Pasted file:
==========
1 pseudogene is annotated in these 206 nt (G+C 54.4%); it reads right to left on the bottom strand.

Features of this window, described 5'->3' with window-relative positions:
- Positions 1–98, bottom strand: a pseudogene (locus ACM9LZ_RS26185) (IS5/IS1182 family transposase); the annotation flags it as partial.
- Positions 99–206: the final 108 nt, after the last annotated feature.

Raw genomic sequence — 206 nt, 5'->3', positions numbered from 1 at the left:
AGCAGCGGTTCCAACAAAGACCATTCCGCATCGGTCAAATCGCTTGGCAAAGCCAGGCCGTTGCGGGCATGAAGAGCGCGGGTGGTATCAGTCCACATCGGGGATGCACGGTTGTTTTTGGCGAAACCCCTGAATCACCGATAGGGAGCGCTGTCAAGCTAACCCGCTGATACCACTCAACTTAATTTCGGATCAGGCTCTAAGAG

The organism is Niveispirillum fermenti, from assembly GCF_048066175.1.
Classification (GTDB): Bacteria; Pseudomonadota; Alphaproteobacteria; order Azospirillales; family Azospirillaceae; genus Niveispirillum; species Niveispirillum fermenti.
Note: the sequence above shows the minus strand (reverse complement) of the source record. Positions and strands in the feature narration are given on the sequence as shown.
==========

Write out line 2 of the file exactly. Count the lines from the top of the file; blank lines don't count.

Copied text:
Features of this window, described 5'->3' with window-relative positions: